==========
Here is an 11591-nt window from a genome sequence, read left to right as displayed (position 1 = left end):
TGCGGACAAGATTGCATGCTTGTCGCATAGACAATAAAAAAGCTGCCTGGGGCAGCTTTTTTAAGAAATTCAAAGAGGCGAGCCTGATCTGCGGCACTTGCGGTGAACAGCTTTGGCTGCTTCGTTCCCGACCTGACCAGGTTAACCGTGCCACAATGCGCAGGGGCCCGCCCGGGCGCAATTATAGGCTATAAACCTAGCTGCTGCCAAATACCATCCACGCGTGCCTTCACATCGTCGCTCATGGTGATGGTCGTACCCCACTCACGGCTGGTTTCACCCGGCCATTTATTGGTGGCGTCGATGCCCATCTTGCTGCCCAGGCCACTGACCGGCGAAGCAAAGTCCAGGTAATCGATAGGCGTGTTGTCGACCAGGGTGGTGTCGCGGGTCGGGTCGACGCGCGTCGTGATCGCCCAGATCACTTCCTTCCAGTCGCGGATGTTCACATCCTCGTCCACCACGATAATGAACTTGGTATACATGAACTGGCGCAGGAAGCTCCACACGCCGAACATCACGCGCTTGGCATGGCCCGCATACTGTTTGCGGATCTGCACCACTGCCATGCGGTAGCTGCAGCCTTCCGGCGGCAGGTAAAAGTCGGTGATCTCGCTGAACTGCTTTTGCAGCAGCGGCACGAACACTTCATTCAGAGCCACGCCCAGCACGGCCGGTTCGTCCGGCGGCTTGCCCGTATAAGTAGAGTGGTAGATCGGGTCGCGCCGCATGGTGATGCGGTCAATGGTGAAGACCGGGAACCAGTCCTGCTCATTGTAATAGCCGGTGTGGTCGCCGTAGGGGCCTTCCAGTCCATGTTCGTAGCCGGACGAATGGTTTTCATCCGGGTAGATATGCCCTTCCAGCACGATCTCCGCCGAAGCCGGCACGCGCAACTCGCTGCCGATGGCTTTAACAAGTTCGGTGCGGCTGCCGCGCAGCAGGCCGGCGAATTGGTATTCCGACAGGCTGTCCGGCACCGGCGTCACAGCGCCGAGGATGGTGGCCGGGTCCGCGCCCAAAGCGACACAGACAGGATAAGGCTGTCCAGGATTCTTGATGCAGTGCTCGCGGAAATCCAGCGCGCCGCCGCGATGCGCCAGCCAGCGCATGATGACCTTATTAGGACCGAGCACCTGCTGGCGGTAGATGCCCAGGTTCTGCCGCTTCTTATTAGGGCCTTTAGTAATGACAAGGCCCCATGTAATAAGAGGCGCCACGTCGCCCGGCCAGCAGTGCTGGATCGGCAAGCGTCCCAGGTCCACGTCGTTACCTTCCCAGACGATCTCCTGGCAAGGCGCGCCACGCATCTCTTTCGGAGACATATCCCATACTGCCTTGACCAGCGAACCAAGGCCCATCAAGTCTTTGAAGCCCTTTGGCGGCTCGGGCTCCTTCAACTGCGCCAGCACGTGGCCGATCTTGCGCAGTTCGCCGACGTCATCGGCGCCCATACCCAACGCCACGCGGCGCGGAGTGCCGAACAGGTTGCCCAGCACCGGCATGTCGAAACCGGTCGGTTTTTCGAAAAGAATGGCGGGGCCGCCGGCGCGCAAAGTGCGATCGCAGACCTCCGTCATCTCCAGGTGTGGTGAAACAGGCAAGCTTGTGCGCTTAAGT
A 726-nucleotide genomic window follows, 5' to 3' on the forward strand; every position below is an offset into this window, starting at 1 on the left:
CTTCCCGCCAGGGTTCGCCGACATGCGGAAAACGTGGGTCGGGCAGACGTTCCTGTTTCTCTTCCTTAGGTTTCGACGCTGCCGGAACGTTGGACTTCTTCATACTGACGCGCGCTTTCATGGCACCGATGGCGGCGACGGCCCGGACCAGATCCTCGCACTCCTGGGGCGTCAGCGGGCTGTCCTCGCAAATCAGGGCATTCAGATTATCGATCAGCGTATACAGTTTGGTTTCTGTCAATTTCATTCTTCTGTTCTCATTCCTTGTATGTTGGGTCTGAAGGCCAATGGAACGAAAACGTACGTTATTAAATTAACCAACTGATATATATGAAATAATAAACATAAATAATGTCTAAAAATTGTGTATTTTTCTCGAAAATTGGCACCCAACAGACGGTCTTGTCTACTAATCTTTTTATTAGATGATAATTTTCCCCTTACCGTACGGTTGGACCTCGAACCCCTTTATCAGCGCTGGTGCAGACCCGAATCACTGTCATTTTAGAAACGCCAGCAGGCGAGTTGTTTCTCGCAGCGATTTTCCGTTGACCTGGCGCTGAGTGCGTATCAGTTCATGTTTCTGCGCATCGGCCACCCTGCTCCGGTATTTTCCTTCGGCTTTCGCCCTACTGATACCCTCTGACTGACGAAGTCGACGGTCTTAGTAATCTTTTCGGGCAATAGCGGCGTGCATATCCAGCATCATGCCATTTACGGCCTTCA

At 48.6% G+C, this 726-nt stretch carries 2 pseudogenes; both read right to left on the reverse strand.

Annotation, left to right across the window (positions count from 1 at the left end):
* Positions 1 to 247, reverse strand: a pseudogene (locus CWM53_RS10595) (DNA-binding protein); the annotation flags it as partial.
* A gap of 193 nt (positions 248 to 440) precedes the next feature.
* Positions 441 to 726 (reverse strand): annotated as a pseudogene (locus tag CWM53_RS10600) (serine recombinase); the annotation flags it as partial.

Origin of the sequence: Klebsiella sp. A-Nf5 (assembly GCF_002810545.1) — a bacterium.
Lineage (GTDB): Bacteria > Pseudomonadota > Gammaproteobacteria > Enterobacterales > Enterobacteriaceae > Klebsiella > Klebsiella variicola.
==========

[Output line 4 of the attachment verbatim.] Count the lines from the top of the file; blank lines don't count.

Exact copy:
CTTCCCGCCAGGGTTCGCCGACATGCGGAAAACGTGGGTCGGGCAGACGTTCCTGTTTCTCTTCCTTAGGTTTCGACGCTGCCGGAACGTTGGACTTCTTCATACTGACGCGCGCTTTCATGGCACCGATGGCGGCGACGGCCCGGACCAGATCCTCGCACTCCTGGGGCGTCAGCGGGCTGTCCTCGCAAATCAGGGCATTCAGATTATCGATCAGCGTATACAGTTTGGTTTCTGTCAATTTCATTCTTCTGTTCTCATTCCTTGTATGTTGGGTCTGAAGGCCAATGGAACGAAAACGTACGTTATTAAATTAACCAACTGATATATATGAAATAATAAACATAAATAATGTCTAAAAATTGTGTATTTTTCTCGAAAATTGGCACCCAACAGACGGTCTTGTCTACTAATCTTTTTATTAGATGATAATTTTCCCCTTACCGTACGGTTGGACCTCGAACCCCTTTATCAGCGCTGGTGCAGACCCGAATCACTGTCATTTTAGAAACGCCAGCAGGCGAGTTGTTTCTCGCAGCGATTTTCCGTTGACCTGGCGCTGAGTGCGTATCAGTTCATGTTTCTGCGCATCGGCCACCCTGCTCCGGTATTTTCCTTCGGCTTTCGCCCTACTGATACCCTCTGACTGACGAAGTCGACGGTCTTAGTAATCTTTTCGGGCAATAGCGGCGTGCATATCCAGCATCATGCCATTTACGGCCTTCA